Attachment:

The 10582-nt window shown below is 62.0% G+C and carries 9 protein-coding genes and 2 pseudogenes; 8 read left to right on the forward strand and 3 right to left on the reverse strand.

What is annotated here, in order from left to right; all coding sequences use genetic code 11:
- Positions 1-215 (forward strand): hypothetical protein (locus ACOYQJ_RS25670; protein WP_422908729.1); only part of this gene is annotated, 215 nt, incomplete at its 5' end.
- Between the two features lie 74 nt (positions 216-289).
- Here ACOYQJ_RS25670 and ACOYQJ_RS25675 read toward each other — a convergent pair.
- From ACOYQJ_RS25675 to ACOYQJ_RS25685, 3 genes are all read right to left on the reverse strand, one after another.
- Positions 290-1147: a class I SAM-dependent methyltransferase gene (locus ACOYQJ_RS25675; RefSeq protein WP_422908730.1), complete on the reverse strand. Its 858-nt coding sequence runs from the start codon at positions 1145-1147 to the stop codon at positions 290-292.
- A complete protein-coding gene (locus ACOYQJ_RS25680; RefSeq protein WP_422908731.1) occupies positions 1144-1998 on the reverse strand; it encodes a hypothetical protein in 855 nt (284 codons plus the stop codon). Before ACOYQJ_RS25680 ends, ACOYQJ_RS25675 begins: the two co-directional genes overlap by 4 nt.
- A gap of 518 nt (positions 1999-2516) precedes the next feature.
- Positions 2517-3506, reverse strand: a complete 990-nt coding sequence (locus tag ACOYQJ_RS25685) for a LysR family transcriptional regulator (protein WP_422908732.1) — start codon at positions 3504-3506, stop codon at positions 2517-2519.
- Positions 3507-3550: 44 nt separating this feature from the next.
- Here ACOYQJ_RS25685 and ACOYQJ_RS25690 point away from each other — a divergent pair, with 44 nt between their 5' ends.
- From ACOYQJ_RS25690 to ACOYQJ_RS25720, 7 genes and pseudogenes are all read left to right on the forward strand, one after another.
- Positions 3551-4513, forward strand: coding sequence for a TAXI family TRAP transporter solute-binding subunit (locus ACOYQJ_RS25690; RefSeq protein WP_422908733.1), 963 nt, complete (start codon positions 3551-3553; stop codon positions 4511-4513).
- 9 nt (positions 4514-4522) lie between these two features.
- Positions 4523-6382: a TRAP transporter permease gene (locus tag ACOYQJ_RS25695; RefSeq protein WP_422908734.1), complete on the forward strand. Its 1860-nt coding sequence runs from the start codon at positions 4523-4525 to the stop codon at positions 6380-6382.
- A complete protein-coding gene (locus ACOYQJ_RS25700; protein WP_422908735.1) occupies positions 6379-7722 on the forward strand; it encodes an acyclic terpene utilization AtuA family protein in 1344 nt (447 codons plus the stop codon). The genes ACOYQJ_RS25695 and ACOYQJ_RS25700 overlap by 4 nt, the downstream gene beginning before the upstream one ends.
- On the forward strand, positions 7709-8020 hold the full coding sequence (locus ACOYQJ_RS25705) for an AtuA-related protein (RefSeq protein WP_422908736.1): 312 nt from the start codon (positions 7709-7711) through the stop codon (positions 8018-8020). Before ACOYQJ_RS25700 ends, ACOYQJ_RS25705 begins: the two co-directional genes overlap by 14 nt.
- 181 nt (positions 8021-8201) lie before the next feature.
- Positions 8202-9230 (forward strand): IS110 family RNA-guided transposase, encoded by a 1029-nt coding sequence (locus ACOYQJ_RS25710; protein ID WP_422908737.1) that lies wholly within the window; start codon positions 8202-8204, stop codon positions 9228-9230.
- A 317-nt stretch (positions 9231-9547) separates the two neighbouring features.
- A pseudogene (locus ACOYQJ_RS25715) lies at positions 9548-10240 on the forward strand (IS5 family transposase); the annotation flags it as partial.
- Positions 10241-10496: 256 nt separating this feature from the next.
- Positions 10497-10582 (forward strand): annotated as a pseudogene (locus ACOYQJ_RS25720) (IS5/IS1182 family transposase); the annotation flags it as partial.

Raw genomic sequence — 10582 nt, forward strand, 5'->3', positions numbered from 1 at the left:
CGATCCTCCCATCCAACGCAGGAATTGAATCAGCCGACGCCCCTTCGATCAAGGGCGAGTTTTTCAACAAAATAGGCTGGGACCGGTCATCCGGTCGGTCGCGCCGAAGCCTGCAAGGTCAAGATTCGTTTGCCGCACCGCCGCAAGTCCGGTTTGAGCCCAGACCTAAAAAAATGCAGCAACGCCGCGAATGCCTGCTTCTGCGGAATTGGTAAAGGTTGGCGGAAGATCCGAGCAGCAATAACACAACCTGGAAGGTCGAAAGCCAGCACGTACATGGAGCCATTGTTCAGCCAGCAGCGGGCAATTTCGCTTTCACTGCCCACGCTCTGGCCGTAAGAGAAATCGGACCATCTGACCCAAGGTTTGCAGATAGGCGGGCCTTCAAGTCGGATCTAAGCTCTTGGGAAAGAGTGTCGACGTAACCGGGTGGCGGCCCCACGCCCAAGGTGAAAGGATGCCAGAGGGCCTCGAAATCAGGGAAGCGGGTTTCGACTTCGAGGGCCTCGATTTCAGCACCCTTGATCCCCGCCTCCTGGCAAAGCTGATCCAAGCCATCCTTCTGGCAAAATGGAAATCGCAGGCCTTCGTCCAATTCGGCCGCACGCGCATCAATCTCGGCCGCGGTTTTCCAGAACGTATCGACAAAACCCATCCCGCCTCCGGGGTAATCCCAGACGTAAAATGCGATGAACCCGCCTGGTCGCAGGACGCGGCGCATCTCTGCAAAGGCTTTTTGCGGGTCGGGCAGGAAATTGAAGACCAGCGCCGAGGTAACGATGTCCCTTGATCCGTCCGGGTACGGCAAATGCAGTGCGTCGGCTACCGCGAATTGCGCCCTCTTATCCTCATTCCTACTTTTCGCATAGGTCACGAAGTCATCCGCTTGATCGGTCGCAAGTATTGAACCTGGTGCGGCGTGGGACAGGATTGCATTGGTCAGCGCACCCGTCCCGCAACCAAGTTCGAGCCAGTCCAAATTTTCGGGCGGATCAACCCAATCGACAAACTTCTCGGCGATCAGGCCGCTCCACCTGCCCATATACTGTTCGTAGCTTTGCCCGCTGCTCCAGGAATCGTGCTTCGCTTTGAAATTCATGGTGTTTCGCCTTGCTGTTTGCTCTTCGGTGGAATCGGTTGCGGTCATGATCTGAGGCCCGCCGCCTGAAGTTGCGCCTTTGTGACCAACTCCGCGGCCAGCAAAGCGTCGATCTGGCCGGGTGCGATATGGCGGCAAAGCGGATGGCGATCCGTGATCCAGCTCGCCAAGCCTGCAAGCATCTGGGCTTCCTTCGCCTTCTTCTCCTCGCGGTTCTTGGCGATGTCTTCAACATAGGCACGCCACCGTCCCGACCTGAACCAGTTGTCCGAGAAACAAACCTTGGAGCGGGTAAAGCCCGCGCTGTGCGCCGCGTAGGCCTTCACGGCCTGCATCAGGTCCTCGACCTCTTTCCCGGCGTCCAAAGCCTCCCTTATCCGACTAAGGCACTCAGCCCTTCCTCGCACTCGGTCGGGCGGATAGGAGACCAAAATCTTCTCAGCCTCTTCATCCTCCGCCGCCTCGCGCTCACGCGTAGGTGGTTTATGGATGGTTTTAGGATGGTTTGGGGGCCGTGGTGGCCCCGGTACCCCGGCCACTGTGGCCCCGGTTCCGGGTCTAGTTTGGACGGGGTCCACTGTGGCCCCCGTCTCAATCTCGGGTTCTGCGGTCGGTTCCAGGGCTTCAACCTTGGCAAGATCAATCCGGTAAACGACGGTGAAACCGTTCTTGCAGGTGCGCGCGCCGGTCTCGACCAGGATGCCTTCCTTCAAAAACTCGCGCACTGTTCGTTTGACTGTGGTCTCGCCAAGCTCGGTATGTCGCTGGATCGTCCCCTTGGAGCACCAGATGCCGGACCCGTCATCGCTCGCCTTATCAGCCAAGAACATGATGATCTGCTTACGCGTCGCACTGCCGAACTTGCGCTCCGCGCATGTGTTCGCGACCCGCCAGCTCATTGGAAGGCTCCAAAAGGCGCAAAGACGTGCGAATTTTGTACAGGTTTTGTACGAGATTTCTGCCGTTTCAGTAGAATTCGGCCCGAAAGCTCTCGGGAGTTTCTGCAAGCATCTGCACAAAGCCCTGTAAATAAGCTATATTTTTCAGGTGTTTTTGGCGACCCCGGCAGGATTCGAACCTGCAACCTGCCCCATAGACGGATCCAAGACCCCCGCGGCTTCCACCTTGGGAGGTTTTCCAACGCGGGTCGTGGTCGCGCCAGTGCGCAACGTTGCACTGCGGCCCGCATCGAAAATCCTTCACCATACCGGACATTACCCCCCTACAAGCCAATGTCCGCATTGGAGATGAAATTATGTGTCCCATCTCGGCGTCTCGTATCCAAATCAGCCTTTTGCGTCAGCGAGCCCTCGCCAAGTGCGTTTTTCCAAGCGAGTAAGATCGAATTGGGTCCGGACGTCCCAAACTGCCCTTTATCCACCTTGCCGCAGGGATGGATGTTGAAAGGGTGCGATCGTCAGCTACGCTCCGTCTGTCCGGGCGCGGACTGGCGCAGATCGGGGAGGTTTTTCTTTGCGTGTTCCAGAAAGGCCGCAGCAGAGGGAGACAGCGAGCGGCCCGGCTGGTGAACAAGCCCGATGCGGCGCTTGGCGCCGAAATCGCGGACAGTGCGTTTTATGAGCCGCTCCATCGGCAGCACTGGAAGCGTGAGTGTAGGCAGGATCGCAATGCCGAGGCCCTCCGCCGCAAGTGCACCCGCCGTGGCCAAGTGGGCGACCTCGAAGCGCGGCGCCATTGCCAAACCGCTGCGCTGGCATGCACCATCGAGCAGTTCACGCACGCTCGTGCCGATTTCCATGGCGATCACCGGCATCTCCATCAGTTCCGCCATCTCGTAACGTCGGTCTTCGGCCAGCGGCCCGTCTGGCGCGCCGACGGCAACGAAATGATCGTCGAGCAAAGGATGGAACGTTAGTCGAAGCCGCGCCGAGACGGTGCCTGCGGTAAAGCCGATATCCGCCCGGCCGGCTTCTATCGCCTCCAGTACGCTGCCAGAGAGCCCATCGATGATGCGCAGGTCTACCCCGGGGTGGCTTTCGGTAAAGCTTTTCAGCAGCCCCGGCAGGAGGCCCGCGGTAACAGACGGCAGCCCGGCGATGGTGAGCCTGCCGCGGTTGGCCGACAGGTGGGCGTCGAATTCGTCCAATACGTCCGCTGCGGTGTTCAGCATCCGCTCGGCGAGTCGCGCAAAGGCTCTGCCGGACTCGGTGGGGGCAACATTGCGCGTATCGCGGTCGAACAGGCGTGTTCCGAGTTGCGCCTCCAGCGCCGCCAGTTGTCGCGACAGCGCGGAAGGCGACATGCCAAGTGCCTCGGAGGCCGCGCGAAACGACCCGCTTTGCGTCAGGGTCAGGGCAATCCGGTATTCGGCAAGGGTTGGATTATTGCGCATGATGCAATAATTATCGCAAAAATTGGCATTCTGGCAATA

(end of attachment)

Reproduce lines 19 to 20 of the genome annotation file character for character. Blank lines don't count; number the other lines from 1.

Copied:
- 181 nt (positions 8021-8201) lie before the next feature.
- Positions 8202-9230 (forward strand): IS110 family RNA-guided transposase, encoded by a 1029-nt coding sequence (locus ACOYQJ_RS25710; protein ID WP_422908737.1) that lies wholly within the window; start codon positions 8202-8204, stop codon positions 9228-9230.